Aliyev Says Conflict in Nagorno-Karabakh to Become Bygone

The Armenian-Azerbaijani conflict is about to become a bygone, Azerbaijan’s President Ilham Aliyev said in an address to the nation timed for the handover of the Agdam district to Baku, TASS reported.

“The Armenian-Azerbaijani conflict is about to be left behind. International experts agree with this, too,” Aliyev said, adding that Baku managed to achieve its aims on the battlefield and on the political scene.

He said that mine clearing operations would begin in the Agdam district first thing.

“This will be a time-consuming process,” Aliyev said, adding that after that infrastructure projects would be launched.

Clashes between Azerbaijan and Armenia erupted on September 27. Intense battles began in the disputed region of Nagorno-Karabakh.

The conflict between Armenia and Azerbaijan over the highland region of Nagorno-Karabakh, a disputed territory that had been part of Azerbaijan before the Soviet Union’s break-up, but primarily populated by ethnic Armenians, broke out in February 1988 after the Nagorno-Karabakh Autonomous Region announced its withdrawal from the Azerbaijan Soviet Socialist Republic.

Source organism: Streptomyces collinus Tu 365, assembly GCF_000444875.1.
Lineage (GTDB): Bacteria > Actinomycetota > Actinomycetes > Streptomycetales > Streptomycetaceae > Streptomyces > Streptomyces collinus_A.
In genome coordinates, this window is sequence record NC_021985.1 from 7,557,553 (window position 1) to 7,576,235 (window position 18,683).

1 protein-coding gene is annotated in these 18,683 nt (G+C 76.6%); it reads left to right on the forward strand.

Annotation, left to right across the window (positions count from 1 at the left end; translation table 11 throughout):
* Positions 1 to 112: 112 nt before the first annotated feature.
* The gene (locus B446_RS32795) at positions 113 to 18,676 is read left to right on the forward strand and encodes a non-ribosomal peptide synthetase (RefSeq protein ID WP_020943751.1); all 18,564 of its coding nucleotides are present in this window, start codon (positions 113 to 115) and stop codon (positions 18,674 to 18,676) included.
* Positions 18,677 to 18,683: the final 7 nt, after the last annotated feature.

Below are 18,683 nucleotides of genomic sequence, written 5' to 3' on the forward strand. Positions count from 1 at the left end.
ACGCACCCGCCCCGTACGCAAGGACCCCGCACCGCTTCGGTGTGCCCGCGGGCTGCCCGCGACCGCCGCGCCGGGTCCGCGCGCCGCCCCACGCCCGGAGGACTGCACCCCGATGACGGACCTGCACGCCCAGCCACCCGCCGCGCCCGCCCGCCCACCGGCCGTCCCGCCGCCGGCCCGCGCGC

In 1992-1994, tensions boiled over and exploded into large-scale military action for control over the enclave and seven adjacent territories, including 70% of the Agdam district, after Azerbaijan lost control of them. Talks on the Nagorno-Karabakh settlement have been ongoing since 1992 under the OSCE Minsk Group, led by its three co-chairs – Russia, France and the United States.

On November 9, Russian President Vladimir Putin, Azerbaijani President Ilham Aliyev and Armenian Prime Minister Nikol Pashinyan signed a joint statement on a complete cessation of hostilities in Nagorno-Karabakh. Under the arrangement the Azerbaijani and Armenian sides are to remain at the currently held positions and Russian peacekeepers are being deployed to the region.